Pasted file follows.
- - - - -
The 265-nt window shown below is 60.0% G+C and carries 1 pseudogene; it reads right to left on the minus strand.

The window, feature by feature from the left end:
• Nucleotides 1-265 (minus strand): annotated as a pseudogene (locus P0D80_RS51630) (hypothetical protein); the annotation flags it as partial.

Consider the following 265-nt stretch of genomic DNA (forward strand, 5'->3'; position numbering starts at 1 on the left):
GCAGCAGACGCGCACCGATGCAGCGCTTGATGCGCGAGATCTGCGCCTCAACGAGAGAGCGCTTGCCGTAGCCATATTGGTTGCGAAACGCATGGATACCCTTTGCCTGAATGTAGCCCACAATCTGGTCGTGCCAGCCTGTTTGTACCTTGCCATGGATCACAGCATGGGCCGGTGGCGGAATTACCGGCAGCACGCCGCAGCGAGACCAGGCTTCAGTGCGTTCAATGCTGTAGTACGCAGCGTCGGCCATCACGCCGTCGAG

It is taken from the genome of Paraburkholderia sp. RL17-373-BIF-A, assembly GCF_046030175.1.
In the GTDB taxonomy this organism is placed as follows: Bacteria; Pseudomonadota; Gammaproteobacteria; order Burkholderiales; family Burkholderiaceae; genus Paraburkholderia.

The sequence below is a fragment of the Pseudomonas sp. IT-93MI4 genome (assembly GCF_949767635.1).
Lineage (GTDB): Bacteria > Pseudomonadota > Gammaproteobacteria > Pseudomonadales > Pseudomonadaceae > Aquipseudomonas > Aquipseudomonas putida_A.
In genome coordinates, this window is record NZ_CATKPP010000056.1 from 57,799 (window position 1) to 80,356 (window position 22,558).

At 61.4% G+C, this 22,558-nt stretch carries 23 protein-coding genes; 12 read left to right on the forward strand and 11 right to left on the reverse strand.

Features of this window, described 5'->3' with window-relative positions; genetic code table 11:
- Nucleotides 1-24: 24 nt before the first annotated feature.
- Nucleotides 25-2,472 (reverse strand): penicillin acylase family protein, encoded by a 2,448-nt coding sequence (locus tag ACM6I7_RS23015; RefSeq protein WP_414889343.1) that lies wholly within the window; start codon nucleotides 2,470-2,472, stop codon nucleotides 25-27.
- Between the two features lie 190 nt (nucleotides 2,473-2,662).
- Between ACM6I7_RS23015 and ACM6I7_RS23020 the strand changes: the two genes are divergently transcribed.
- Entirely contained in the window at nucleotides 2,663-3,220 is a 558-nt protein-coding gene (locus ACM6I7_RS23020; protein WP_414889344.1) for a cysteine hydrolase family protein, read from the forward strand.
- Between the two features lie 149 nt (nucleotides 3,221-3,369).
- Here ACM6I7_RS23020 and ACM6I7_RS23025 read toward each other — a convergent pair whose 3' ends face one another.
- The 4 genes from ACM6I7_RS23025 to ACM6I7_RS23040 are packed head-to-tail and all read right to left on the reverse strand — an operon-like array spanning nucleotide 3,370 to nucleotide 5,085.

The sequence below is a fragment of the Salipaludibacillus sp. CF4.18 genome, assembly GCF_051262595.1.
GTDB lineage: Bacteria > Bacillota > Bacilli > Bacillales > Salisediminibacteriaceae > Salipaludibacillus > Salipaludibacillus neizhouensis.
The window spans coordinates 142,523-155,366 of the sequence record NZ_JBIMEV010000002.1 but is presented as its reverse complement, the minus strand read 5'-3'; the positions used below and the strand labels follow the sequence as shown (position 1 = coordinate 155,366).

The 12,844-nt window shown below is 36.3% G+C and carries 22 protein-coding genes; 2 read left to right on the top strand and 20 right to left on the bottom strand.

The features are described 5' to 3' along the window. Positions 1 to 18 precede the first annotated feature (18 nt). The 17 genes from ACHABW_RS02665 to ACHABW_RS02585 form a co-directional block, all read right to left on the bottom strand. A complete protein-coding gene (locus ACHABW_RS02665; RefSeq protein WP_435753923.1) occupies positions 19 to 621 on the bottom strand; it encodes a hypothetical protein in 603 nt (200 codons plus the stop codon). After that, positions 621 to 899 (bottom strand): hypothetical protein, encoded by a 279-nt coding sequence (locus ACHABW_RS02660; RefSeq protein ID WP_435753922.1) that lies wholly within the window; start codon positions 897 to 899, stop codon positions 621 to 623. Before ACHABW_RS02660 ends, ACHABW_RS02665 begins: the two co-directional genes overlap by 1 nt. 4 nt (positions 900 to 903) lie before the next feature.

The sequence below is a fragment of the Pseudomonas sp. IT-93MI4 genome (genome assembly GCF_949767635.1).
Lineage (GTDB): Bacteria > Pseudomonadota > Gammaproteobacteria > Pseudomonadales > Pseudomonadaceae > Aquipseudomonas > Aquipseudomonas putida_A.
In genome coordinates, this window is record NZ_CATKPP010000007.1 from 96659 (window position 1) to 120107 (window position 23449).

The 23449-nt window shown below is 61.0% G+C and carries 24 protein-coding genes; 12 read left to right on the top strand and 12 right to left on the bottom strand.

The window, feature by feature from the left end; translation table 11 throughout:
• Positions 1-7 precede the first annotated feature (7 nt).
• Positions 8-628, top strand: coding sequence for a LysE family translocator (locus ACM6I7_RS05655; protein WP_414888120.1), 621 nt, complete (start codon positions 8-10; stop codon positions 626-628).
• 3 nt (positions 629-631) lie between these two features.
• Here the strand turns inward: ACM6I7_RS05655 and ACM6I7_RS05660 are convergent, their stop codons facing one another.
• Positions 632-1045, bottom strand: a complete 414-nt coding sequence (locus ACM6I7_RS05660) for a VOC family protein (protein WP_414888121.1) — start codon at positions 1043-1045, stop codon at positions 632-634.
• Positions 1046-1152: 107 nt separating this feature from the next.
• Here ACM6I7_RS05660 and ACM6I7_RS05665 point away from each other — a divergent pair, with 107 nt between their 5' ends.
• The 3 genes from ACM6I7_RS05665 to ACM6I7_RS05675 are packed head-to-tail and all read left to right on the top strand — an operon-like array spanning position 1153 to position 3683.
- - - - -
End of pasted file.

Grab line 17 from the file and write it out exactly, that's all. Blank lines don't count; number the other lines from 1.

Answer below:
- Entirely contained in the window at nucleotides 2,663-3,220 is a 558-nt protein-coding gene (locus ACM6I7_RS23020; protein WP_414889344.1) for a cysteine hydrolase family protein, read from the forward strand.